Of the particular restrictions challenged, one of the most troublesome is the regulation prohibiting the clinic from assisting inmates in suits against the institution or prison officials. Appellees seek to defend this regulation on the ground that Johnson v. Avery permits "reasonable restrictions" on the activities of jailhouse lawyers. However, the Court in Johnson referred only to restrictions that are necessary to maintain prison discipline or to prevent abuses and exploitation of other inmates by those claiming to have legal skills. It noted, as examples of permissible regulations, those governing the times and places for the rendering of such services and restrictions on receiving consideration. At no point did it indicate that suits which might prove to be irritations to prison officials could be restricted, and its emphasis on the right to unimpeded access to the courts appears to undercut any claim that such restrictions may be valid.

Thus, the restriction preventing the clinic from assisting inmates in suits against the prison is valid only if there are, in the words of Johnson and Procunier, "reasonable alternatives" for obtaining assistance in such suits. Unlike the district court, we do not believe that the mere right to file such suits on one's own or to receive assistance from inmates during non-clinic hours is necessarily sufficient. Whether a reasonable alternative exists would depend on whether in fact inmates are disadvantaged by being foreclosed from obtaining assistance from the clinic.4 Since a resident law clinic is the most logical place for an inmate to go with legal problems, and since such a clinic may well employ the inmates with the greatest legal expertise, the district court should closely scrutinize the effect of the regulation prohibiting clinic members from assisting in suits against prison officials. If there is no alternative and readily available means of obtaining assistance of at least equal caliber, the restriction must be invalidated. Not only would such a restriction have the effect of impeding access to the courts in certain types of cases, but it would appear to raise serious equal protection problems by discriminating against certain classes of inmate plaintiffs.

Another point that merits discussion is appellant's contention that inmate legal forms drawn up by him and by other prisoners must conform to institution standards before they are notarized and mailed to the courts. The dispute seems to have arisen over appellant's continued use of the phrase "atty: in propria persona (resident law clinic)," followed by his own signature, instead of "in propria persona (counsel waived)." (N.T. 60, 69, 145-147). In factual finding number 21, the district court found that "members of the Law Clinic may use any proper form they wish in legal pleadings for themselves or for other inmates in matters not done on Law Clinic time or under the identification of the Clinic." The district court did not resolve the conflict in testimony as to whether some clinic mail could not be notarized or mailed because of the form used,5 apparently because it believed that such a finding would not affect the result. It stated:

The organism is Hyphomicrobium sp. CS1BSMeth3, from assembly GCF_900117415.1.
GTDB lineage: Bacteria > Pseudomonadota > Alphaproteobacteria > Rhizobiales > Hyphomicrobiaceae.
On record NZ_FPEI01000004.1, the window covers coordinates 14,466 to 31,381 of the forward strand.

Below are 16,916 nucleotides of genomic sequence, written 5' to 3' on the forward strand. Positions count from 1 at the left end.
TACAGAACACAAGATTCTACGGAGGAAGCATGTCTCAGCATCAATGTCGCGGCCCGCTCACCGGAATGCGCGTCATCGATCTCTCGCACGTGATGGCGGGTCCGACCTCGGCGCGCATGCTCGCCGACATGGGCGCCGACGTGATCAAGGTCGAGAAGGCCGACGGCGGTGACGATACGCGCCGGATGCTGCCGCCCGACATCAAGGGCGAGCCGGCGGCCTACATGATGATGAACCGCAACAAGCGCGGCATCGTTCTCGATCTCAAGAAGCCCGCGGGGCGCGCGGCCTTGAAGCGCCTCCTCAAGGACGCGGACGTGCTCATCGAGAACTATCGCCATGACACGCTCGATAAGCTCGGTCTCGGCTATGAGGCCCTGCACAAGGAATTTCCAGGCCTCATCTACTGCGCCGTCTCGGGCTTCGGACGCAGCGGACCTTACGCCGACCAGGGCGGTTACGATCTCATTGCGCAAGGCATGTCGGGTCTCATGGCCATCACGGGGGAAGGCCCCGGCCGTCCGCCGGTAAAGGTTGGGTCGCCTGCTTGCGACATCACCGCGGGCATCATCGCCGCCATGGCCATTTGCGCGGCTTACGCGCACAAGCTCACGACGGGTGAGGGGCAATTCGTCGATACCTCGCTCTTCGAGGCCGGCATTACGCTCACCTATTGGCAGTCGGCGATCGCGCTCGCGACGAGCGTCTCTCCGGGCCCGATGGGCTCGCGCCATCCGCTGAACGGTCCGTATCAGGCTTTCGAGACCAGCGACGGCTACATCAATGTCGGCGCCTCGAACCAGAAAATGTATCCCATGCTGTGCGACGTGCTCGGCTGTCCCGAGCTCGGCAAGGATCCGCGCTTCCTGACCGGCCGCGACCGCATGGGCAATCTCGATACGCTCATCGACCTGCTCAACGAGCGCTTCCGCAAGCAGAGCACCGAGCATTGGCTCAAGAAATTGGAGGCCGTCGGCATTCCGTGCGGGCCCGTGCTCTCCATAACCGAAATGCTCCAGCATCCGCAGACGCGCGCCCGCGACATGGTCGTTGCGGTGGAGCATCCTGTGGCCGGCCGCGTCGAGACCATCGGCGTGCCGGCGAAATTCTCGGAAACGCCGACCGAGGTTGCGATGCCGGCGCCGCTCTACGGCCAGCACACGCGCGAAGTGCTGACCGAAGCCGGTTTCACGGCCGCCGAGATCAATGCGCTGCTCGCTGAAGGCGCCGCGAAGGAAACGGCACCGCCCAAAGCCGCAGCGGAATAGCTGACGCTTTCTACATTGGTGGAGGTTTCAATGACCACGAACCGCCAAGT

There is no constitutional violation insofar as notary service was refused on documents written by Bryan for other inmates in the name of the Resident Law Clinic. The institutional authorities at Dallas have the right to proscribe the Plaintiff's use of the Resident Law Clinic title in Plaintiff's suits not allowable by the Resident Law Clinic rules.

We believe that this conclusion is partially in error. Prison officials do not have the right to refuse to notarize or mail legal papers when they believe the form used is improper, and we see no basis for making any distinction between clinic and non-clinic legal papers for these purposes. As the Supreme Court stated over thirty years ago, the question of whether papers are properly drawn is one for the courts, not the prison officials, to determine. Ex Parte Hull, supra 312 U.S. at 549. If the directors of the Clinic believe that papers drawn in a certain form might be improper or confusing to the courts, the correct approach would be to suggest a change, rather than to require one, or to delete any references to the Law Clinic if for some reason they believe that identification of the clinic in such cases might create problems. Thus, while we agree with the district court that the authorities at Dallas could proscribe the use of the Law Clinic title in suits not allowed under Clinic rules, that does not mean that appellees may refuse to notarize or mail papers relevant to those suits.6 Such practices, if they in fact occur, impede access to the courts and thus are invalid.